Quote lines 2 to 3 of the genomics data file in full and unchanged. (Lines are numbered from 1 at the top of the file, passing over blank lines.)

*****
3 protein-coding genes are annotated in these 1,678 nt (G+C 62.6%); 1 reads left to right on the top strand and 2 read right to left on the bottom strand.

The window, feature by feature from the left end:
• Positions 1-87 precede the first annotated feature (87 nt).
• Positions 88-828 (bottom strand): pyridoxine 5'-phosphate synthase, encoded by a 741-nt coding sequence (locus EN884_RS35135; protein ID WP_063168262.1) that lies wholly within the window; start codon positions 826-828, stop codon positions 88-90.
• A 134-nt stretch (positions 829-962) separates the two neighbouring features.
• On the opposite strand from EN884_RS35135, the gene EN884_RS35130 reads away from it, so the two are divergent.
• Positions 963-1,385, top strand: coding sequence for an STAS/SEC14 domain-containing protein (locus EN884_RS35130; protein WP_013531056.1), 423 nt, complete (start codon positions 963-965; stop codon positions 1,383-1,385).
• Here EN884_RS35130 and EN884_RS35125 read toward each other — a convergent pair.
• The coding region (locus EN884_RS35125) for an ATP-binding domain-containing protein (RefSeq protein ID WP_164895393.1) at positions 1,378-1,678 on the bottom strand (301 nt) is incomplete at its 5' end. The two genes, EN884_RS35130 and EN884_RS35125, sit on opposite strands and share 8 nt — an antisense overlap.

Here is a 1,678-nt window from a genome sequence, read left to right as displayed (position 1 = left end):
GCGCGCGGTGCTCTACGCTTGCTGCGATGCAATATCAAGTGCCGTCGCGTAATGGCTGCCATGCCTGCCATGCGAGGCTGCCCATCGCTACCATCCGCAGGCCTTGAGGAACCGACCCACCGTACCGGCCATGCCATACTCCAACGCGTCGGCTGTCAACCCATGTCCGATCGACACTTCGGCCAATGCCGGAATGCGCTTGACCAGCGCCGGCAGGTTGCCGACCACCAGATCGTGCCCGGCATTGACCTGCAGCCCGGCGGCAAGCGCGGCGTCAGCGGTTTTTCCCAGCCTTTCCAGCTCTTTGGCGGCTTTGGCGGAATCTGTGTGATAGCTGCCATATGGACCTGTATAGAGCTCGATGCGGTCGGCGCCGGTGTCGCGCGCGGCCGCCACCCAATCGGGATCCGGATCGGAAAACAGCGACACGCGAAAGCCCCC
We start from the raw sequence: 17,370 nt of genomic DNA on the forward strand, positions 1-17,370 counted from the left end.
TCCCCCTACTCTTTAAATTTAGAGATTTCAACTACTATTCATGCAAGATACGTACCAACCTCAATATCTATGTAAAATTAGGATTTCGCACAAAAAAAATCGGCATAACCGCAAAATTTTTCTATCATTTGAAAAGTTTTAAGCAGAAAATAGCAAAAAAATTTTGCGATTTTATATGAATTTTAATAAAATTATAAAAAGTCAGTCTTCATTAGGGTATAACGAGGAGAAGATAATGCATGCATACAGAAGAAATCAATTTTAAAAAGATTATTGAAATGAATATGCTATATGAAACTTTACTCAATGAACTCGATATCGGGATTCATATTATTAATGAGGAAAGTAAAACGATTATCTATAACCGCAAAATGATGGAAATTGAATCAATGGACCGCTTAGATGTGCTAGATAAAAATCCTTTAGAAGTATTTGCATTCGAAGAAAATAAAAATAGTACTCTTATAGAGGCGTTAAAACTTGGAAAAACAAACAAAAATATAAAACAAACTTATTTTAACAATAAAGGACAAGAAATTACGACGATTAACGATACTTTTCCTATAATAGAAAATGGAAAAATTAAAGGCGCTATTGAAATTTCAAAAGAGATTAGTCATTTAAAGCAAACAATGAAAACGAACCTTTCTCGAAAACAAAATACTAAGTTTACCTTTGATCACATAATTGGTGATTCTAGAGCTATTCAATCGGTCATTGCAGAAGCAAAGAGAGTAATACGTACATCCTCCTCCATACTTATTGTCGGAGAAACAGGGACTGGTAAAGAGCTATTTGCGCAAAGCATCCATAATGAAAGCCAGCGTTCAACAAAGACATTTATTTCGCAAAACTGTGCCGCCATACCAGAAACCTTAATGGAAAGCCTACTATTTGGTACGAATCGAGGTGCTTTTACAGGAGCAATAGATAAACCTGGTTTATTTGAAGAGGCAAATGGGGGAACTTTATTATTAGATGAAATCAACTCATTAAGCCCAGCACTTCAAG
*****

The window, feature by feature from the left end:
• Positions 1-87 precede the first annotated feature (87 nt).